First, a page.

4. Grunerbl, Oleksy, Bahle, Haring, Wepner, Luckowicz. Towards Smart Phone Based Monitoring of Bipolar Disorder. mHealth Sys ’12 (2012), 3.
  5.  Lindsay, S. Jackson, D., Ladha, C., Ladha, K., Brittain, K. and Olivier, P. Empathy, Participatory Design and People with Dementia. Proc. CHI ’12 (2012), 521 – 530.
  6.  Moncur, W. The Emotional Wellbeing of Researchers: Considerations for Practice. Proc. CHI 2013 (2013), 1883 – 1890.
  7.  Prasad, V. and Owens, D. Using the Internet as a Source of Self-Help for People who Self-Harm. Psychiatric Bulletin (2001), 25, 222 – 225.
  8. Rooksby, J., Rost, M., Morrison, A. and Chalmers, M. Personal Tracking as Lived Informatics. Proc. CHI 2014, (2014), 1163 – 1172.
  9. Sengers, P. and Gaver, B. Staying Open to Interpretation: Engaging Multiple Meanings in Design and Evaluation. DIS 2006 (2006), 99 – 108.
  10.  Slovak, P. and Fitzpatrick, G. Teaching and Developing Social and Emotional Skills with Technology. Computer Human Interaction, (2015). 22 (4).
  11. Thieme, A., Wallace, J., Meyer, T. D. and Olivier, P. Designing for Mental Wellbeing: Towards a More Holistic Approach in the Treatment and Prevention of Mental Illness. British HCI 2015 (2015), 1 – 10.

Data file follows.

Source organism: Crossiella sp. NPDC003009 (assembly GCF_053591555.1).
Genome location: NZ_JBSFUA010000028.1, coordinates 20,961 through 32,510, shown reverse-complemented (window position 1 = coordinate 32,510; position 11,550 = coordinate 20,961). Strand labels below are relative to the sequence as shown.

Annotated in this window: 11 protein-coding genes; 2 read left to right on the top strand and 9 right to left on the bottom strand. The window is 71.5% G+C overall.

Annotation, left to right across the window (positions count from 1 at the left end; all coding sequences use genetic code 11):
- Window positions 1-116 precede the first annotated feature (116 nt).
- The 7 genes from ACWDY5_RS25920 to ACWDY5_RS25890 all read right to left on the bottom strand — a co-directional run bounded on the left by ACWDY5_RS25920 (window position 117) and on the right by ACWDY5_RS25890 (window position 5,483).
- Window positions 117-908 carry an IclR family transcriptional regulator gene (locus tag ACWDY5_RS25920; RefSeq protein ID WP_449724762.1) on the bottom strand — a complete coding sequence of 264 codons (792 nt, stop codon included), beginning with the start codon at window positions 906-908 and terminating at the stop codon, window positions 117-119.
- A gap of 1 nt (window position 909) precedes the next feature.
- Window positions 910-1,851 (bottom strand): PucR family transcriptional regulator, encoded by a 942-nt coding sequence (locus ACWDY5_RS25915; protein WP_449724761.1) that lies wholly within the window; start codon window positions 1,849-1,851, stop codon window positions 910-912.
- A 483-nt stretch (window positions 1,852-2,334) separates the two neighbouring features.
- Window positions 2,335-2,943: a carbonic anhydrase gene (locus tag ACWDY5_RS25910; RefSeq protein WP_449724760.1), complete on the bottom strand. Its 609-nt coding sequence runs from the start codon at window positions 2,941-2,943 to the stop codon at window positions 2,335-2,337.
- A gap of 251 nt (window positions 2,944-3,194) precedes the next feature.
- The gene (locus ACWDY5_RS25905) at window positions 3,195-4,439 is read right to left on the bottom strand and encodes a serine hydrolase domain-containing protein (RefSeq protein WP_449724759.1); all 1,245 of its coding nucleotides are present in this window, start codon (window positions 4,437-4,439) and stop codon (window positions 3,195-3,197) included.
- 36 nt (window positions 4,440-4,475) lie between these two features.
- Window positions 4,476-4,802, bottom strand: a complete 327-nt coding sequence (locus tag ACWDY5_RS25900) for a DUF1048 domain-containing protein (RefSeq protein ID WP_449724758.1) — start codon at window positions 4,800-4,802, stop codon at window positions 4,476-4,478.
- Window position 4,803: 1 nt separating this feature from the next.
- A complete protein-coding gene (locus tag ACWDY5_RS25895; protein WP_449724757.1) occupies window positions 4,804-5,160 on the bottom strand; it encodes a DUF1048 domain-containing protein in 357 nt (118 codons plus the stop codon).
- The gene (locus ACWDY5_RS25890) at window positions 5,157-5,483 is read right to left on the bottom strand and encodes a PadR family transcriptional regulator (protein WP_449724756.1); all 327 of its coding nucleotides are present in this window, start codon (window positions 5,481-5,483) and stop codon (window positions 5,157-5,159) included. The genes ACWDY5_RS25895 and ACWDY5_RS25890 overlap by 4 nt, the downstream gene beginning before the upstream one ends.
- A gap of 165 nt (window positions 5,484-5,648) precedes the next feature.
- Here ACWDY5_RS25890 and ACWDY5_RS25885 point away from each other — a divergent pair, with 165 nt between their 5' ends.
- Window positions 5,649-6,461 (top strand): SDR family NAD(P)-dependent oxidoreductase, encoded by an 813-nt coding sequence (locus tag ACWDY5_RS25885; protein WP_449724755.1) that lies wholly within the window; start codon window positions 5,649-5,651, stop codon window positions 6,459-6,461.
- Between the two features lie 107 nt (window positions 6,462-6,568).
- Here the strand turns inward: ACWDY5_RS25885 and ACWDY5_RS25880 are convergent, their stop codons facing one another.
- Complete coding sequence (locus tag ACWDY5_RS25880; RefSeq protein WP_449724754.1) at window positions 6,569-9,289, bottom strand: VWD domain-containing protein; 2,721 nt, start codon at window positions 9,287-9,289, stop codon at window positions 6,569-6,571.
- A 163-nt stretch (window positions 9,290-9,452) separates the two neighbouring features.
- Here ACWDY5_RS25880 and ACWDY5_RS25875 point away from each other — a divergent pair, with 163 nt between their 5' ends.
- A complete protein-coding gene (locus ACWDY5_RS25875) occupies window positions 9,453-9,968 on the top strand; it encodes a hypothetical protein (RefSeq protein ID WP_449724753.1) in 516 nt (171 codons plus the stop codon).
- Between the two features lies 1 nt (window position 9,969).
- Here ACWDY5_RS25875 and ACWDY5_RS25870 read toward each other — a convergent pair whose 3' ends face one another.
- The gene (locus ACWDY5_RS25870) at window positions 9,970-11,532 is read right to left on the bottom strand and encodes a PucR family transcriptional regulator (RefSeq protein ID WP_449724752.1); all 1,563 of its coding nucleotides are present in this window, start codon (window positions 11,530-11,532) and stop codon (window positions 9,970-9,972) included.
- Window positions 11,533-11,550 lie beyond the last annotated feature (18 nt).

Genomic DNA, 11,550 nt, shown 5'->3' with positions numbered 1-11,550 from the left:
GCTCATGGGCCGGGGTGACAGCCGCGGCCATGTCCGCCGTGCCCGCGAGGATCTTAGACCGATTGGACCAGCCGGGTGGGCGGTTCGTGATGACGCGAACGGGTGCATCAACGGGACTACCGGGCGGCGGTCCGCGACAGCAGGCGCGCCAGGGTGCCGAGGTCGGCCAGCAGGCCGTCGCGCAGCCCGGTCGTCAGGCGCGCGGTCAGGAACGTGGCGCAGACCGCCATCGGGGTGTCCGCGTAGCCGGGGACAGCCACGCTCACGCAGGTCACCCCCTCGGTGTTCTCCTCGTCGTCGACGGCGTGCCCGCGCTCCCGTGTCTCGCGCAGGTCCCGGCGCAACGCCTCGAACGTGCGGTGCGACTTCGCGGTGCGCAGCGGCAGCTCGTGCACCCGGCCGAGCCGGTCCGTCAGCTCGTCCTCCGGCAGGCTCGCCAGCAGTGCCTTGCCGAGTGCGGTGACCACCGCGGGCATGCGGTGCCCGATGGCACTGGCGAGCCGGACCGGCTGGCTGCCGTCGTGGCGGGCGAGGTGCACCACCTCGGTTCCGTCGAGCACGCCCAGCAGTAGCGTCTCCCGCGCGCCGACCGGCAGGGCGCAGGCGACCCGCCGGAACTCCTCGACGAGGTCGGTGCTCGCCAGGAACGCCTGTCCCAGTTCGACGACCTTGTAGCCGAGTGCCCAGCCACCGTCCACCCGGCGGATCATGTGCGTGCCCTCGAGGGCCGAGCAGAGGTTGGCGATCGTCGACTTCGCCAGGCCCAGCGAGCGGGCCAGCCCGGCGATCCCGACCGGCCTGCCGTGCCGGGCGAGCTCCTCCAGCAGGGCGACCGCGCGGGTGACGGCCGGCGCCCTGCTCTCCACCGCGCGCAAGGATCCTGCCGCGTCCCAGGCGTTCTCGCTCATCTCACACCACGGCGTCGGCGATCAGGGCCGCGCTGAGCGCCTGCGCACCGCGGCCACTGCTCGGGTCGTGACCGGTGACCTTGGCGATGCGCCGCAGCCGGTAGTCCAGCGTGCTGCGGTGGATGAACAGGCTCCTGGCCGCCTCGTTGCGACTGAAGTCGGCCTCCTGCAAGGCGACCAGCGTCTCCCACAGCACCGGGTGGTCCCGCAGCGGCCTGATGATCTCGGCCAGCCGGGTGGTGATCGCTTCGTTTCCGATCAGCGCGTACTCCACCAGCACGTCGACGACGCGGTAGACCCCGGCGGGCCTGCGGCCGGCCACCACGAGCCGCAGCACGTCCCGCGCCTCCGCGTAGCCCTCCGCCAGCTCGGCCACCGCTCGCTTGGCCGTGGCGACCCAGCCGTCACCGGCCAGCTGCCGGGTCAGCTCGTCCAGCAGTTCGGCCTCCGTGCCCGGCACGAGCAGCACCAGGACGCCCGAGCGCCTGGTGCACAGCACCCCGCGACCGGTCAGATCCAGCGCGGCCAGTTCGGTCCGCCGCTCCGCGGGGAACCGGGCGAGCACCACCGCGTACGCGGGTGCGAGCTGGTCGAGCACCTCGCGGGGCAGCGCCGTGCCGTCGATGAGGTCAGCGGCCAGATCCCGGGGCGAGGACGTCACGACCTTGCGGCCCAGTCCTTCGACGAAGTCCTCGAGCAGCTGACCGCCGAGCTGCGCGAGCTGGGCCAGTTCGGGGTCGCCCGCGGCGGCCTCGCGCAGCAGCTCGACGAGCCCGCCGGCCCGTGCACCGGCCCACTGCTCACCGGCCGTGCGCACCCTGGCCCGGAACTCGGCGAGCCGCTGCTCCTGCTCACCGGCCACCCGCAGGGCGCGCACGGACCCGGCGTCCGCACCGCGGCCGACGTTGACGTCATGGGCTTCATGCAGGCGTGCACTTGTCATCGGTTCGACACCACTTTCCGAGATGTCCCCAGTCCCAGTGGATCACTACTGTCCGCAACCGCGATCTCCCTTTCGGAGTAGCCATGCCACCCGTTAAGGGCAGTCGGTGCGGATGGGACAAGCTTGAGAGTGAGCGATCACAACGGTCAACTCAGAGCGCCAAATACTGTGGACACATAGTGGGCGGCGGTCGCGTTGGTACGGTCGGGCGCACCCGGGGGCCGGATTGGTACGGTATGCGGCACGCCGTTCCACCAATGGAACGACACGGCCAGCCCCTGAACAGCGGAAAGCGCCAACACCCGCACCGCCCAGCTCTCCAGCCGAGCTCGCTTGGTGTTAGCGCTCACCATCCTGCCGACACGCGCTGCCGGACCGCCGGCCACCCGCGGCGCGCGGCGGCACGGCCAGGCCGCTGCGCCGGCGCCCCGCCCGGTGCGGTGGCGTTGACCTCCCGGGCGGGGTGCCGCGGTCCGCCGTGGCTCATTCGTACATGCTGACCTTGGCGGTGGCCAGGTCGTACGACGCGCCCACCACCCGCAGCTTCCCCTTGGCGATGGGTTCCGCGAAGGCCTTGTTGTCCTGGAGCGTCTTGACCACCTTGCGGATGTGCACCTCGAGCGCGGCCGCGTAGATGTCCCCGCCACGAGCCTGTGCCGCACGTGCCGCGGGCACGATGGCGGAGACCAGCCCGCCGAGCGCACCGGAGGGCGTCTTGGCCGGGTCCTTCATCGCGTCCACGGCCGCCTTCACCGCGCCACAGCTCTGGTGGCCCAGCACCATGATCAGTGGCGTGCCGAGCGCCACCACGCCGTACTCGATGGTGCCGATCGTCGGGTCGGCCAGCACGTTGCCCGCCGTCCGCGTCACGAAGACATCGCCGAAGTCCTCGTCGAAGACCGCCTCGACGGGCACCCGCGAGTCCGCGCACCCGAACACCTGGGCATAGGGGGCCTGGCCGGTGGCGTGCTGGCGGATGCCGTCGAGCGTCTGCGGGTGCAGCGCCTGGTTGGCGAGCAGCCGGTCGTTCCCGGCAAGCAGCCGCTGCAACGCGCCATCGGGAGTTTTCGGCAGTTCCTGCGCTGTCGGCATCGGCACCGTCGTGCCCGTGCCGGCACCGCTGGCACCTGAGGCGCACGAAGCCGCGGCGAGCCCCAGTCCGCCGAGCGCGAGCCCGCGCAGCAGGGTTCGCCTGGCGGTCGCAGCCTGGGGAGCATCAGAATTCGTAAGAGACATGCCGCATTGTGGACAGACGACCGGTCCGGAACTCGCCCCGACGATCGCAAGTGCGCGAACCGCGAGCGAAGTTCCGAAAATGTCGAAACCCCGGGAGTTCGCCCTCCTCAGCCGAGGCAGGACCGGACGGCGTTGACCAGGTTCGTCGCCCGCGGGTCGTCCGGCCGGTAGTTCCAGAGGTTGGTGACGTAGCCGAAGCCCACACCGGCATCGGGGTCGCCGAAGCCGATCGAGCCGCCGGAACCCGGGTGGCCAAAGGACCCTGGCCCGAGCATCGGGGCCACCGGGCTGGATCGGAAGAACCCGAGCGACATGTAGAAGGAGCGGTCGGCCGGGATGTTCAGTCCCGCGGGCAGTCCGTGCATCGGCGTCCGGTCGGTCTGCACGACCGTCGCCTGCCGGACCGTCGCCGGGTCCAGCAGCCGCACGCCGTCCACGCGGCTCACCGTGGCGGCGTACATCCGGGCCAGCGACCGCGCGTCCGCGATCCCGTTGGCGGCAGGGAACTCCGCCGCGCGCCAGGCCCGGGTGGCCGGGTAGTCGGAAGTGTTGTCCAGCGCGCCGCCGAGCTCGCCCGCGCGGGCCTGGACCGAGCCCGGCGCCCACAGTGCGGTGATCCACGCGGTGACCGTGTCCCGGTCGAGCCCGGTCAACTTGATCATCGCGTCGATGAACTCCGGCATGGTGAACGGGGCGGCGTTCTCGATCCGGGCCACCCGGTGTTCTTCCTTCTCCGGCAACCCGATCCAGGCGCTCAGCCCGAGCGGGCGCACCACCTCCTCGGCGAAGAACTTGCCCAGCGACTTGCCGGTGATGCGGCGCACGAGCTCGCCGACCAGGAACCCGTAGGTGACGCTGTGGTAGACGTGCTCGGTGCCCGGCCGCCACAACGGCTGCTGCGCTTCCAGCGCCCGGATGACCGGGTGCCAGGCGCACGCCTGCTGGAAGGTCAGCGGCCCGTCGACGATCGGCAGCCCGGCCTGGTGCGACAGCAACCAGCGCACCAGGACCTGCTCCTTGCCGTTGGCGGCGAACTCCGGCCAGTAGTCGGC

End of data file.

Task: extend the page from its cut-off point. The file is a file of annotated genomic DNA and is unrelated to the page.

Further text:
12.  Vines, J., Clarke, R., Wright, P., McCarthy, J. and Olivier, P. Configuring Participation: On How We Involve People In Design. Proc CHI 2013, (2013), 429 – 438.
  13. Waldron, V. R., Lavitt, M. and Kelley, D. The Nature and Prevention of Harm in Technology-Mediated Self-Help Settings: Three Exemplars, Journal of Technology in Human Services, (2000), 17 (2-3), 267-293.
  14.  Warm, A., Murray, C. and Fox, J. Why do people self harm? Psychology, Health & Medicine (2003), 8 (1), 72 – 79.
  15.  Whitlock, J. L., Powers, J. L. and Eckenrode, J. The Virtual Cutting Edge: The Internet and Adolescent Self- Injury. Developmental Psychology, (2006), 42 (3), 1 -11.
  16.  Wright, P. and McCarthy, J. The Politics and Aesthetics of Participatory HCI. Interactions, (2015), 22 (6), 26 – 31.